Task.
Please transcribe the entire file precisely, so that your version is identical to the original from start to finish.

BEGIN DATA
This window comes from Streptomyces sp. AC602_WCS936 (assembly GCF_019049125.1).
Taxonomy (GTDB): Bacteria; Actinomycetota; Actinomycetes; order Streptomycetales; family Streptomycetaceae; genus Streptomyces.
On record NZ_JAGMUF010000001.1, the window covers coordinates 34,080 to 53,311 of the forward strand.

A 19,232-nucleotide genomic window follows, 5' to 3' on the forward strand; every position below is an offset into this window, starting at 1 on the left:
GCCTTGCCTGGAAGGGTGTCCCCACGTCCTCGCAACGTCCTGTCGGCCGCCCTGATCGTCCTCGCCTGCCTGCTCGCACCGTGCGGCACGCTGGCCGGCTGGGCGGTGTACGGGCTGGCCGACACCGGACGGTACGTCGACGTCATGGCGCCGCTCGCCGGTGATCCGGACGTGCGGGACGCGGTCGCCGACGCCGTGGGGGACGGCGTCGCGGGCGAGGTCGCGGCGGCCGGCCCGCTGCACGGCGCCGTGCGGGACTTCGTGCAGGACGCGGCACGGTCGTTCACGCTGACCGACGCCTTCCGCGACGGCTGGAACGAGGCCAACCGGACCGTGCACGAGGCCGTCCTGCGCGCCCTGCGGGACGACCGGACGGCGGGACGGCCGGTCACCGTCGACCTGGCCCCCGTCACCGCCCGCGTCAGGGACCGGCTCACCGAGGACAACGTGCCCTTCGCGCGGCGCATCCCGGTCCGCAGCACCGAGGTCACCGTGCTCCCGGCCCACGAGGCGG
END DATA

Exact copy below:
This window comes from Streptomyces sp. AC602_WCS936 (assembly GCF_019049125.1).
Taxonomy (GTDB): Bacteria; Actinomycetota; Actinomycetes; order Streptomycetales; family Streptomycetaceae; genus Streptomyces.
On record NZ_JAGMUF010000001.1, the window covers coordinates 34,080 to 53,311 of the forward strand.

A 19,232-nucleotide genomic window follows, 5' to 3' on the forward strand; every position below is an offset into this window, starting at 1 on the left:
GCCTTGCCTGGAAGGGTGTCCCCACGTCCTCGCAACGTCCTGTCGGCCGCCCTGATCGTCCTCGCCTGCCTGCTCGCACCGTGCGGCACGCTGGCCGGCTGGGCGGTGTACGGGCTGGCCGACACCGGACGGTACGTCGACGTCATGGCGCCGCTCGCCGGTGATCCGGACGTGCGGGACGCGGTCGCCGACGCCGTGGGGGACGGCGTCGCGGGCGAGGTCGCGGCGGCCGGCCCGCTGCACGGCGCCGTGCGGGACTTCGTGCAGGACGCGGCACGGTCGTTCACGCTGACCGACGCCTTCCGCGACGGCTGGAACGAGGCCAACCGGACCGTGCACGAGGCCGTCCTGCGCGCCCTGCGGGACGACCGGACGGCGGGACGGCCGGTCACCGTCGACCTGGCCCCCGTCACCGCCCGCGTCAGGGACCGGCTCACCGAGGACAACGTGCCCTTCGCGCGGCGCATCCCGGTCCGCAGCACCGAGGTCACCGTGCTCCCGGCCCACGAGGCGG